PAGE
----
Ali Nemati, Ahmad Kamgarpour, Murtaza Rashid and Sahar Sohrabi Nazari
Cystic hydatidosis is a rare disease which mainly involves the liver and lungs, and rarely the brain. Cysts may be single or multiple. A 6-year-old boy presented with the chief complaint of ataxia. Brain imaging revealed a huge cystic structure involving the right side of the brain. A diagnosis of brain hydatid cyst was made and the patient was operated on. A large cyst was successfully delivered without rupture. Antihelminthic medication was started and the patient was discharged with full recovery of neurological function. Hydatid cysts must be considered as a differential diagnosis in patients with cystic lesions of the brain, especially in children. Surgery remains the standard method of treatment, and care must be taken in order to recover the cyst without rupture to avoid severe complications and recurrence.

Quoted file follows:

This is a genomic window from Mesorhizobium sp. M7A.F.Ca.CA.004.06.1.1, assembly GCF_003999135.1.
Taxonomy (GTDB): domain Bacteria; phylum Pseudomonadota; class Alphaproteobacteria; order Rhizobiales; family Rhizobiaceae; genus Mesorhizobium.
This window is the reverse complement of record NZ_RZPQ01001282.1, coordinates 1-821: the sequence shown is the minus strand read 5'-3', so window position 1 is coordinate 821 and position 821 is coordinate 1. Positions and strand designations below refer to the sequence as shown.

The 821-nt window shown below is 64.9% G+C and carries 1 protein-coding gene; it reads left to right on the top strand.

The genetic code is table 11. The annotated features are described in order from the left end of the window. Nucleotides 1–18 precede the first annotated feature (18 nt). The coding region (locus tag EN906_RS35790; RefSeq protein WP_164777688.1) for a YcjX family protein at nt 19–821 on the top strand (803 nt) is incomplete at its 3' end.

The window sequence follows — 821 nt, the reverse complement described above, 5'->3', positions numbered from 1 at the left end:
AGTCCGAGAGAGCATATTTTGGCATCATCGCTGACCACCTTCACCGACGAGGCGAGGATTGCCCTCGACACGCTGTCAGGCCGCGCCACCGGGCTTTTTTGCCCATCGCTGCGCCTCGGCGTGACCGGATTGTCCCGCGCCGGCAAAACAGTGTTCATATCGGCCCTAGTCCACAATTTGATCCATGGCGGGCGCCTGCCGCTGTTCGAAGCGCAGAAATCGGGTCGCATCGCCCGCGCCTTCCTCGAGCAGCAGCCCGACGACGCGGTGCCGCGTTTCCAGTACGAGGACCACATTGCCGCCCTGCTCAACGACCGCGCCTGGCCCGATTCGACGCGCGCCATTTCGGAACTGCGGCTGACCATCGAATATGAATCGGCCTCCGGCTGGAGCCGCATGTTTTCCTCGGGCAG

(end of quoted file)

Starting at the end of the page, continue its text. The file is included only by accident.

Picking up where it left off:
Keywords: Hydatid cyst; Brain; Imaging; Surgery